We applied a labeled choice experiment (LCE) to investigate consumer demand and choice behavior for fresh seafood in a retail market. The LCE was conducted for a large number of seafood alternatives (i.e., seafood species) labeled by the respective seafood name (e.g., cod, salmon, mussels). Consumer heterogeneity in preference was expressed by estimating a labeled latent class model with alternative-specific effects, which varies choice probability and model parameters over seafood alternatives and across classes. The willingness to pay (WTP) for extrinsic attributes (e.g., product form, production method, and country of origin), and the rank ordered-intrinsic value were estimated for each seafood alternative within classes and the entire market. The WTP estimate in our study is expected to be more accurate than those derived from studies based on single product alternatives because the LCE allows respondents to evaluate choice alternatives through both attribute judgment and alternative comparison. Exploring a variety of product alternatives is also meaningful to firms with multiple products (e.g., fresh seafood retailers) or firms with many direct competitors.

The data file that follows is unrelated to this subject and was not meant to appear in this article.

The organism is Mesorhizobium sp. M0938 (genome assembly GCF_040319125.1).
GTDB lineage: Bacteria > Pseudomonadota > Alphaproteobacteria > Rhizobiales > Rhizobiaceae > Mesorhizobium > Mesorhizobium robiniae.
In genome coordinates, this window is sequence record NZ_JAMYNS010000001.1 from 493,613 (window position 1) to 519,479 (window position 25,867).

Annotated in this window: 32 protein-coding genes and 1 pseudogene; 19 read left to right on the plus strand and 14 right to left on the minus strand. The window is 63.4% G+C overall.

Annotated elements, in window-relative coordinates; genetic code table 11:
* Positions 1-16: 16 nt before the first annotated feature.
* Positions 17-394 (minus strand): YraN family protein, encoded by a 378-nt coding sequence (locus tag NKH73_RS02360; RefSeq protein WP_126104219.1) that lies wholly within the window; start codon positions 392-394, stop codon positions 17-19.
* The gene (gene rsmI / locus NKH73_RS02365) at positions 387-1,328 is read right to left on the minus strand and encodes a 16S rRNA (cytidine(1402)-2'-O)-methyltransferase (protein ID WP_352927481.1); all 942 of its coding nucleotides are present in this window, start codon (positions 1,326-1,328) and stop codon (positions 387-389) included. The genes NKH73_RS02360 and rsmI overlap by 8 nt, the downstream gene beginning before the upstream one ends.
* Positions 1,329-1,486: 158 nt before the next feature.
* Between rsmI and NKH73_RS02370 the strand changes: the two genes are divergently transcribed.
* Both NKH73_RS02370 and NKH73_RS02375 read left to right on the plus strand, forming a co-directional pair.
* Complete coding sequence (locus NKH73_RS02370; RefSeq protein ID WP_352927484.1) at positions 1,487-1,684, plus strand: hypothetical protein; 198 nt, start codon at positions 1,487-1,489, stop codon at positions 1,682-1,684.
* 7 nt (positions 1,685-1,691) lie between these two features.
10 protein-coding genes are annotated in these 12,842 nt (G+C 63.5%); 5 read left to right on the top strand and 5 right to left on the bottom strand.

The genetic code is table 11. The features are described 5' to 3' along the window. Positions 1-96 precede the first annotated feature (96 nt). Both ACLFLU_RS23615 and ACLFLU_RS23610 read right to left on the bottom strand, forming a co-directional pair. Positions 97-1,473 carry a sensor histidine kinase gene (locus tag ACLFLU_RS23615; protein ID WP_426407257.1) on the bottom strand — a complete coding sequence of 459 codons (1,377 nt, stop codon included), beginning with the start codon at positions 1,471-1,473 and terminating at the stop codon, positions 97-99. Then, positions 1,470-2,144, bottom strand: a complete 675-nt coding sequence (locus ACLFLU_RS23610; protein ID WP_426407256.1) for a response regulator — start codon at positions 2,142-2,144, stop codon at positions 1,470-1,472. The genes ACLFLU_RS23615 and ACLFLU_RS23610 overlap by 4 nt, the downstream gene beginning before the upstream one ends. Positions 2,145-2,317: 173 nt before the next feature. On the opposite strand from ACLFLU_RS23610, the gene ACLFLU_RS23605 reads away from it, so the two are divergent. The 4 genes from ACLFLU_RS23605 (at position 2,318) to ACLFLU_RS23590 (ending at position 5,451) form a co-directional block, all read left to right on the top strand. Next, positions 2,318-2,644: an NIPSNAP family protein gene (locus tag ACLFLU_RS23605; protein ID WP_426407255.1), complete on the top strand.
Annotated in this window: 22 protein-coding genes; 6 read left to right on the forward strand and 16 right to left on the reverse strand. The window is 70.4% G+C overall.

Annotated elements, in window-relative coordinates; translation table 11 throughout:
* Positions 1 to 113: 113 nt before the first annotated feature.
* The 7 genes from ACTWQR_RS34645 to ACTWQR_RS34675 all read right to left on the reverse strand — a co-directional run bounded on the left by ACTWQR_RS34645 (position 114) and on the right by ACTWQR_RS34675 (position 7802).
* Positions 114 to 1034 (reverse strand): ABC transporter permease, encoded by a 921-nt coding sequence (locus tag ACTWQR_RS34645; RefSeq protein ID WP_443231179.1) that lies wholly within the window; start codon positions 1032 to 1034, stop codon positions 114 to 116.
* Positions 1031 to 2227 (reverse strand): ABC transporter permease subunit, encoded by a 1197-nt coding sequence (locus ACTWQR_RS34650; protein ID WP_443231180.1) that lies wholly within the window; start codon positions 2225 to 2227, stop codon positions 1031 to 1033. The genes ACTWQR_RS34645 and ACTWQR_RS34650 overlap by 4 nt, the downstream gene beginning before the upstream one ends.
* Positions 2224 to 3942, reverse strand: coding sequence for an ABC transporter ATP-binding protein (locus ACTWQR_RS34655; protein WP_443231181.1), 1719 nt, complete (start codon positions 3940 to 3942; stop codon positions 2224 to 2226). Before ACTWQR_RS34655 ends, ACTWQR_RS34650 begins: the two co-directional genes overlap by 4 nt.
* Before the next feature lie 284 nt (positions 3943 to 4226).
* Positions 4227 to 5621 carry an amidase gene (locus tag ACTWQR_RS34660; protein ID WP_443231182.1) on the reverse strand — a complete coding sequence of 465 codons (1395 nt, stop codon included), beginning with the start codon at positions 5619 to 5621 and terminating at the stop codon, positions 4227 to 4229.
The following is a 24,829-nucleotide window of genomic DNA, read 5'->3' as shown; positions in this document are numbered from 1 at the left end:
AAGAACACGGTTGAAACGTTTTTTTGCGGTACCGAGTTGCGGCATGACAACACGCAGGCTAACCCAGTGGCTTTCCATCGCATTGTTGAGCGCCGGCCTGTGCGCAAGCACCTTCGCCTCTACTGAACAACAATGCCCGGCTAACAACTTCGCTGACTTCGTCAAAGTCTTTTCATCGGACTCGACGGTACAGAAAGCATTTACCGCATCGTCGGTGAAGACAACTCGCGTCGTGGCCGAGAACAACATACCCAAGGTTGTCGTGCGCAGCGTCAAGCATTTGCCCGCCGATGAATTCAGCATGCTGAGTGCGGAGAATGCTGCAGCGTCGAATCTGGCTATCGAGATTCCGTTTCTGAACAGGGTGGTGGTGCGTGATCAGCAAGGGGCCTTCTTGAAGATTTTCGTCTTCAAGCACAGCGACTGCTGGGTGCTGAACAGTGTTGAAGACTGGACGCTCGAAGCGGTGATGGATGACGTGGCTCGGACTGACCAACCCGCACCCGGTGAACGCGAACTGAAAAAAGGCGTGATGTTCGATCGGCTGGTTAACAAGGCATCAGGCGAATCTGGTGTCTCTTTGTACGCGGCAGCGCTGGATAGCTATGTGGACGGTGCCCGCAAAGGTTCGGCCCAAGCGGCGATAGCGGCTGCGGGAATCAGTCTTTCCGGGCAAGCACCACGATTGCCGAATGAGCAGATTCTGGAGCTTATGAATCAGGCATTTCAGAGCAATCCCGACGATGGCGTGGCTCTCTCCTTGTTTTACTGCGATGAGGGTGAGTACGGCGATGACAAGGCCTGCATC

Food Quality and Preference, 2015, Vol 41, p. 225-236
seafood; fish; willingness to pay; labeled choice experiment; labeled latent class model; alternative specific-effect; rank ordered-intrinsic value